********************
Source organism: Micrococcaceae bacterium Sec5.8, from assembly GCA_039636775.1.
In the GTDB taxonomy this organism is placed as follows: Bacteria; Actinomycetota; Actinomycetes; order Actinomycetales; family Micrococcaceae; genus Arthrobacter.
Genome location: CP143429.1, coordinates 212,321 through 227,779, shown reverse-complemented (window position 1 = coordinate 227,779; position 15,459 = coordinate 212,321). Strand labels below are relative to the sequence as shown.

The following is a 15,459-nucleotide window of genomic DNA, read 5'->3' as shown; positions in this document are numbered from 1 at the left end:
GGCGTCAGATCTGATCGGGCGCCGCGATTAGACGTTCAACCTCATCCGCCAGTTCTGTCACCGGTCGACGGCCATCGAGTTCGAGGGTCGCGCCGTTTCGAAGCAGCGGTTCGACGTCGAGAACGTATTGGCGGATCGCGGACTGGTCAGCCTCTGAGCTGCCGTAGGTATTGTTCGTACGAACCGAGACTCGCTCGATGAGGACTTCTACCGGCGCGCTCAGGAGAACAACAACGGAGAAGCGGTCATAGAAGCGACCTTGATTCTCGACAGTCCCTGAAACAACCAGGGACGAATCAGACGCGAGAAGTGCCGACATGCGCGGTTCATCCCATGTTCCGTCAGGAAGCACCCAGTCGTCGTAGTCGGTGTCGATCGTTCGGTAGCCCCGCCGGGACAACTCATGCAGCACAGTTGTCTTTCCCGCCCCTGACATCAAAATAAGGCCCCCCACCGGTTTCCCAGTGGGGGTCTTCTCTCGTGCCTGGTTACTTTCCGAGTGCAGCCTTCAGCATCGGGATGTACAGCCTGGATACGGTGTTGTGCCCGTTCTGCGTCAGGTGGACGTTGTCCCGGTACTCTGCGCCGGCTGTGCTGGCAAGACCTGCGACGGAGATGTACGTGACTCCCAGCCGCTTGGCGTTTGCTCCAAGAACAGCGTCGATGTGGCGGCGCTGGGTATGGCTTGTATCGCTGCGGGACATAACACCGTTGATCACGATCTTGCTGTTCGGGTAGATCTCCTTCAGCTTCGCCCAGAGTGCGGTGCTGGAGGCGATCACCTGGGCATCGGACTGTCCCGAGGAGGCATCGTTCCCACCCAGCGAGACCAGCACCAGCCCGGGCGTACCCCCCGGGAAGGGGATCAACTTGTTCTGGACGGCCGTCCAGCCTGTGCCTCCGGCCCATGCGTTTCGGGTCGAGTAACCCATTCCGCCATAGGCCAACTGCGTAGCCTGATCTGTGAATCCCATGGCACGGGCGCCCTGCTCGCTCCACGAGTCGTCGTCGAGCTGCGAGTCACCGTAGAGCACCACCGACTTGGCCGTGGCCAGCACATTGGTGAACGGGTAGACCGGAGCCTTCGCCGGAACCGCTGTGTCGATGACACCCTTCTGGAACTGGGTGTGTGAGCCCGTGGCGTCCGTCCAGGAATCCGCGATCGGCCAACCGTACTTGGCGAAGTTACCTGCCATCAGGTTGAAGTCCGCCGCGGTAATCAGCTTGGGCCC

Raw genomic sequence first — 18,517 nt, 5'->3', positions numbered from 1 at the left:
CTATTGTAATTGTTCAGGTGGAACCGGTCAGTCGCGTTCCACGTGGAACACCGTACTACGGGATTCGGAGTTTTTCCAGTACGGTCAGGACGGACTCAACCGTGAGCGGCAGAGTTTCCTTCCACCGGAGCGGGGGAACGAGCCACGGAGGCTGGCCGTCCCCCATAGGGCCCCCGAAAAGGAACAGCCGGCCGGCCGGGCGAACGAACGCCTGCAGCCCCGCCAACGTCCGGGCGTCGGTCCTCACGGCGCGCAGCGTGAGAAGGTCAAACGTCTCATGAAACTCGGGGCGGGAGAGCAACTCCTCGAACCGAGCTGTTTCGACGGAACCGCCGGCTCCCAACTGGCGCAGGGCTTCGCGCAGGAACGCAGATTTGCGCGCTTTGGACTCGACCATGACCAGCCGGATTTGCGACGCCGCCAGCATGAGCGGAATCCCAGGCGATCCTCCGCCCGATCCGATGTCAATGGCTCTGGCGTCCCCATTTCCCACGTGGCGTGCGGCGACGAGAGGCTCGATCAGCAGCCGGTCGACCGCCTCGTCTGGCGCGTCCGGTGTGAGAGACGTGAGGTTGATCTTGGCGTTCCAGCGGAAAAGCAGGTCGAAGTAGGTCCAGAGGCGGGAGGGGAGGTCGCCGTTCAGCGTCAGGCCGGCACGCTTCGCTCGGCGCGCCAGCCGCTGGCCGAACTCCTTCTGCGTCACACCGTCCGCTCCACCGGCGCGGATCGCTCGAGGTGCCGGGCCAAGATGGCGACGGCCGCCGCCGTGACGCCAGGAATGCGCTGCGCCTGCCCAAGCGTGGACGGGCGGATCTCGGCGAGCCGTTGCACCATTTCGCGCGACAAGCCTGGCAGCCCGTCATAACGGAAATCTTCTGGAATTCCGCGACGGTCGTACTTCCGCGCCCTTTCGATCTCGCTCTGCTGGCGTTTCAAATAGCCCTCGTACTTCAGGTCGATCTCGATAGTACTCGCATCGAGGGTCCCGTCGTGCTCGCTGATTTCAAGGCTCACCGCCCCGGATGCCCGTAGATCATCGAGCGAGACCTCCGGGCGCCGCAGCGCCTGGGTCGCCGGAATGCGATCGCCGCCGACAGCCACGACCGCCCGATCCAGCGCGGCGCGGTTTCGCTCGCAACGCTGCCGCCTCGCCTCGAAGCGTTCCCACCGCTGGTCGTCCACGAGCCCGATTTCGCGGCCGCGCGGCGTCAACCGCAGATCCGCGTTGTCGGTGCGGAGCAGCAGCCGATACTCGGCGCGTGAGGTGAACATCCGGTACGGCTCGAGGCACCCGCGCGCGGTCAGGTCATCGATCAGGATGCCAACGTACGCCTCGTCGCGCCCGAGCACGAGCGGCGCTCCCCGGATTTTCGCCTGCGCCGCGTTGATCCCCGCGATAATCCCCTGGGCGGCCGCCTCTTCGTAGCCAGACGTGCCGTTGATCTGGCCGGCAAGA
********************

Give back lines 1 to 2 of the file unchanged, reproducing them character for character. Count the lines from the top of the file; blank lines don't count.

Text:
Source organism: Micrococcaceae bacterium Sec5.8, from assembly GCA_039636775.1.
In the GTDB taxonomy this organism is placed as follows: Bacteria; Actinomycetota; Actinomycetes; order Actinomycetales; family Micrococcaceae; genus Arthrobacter.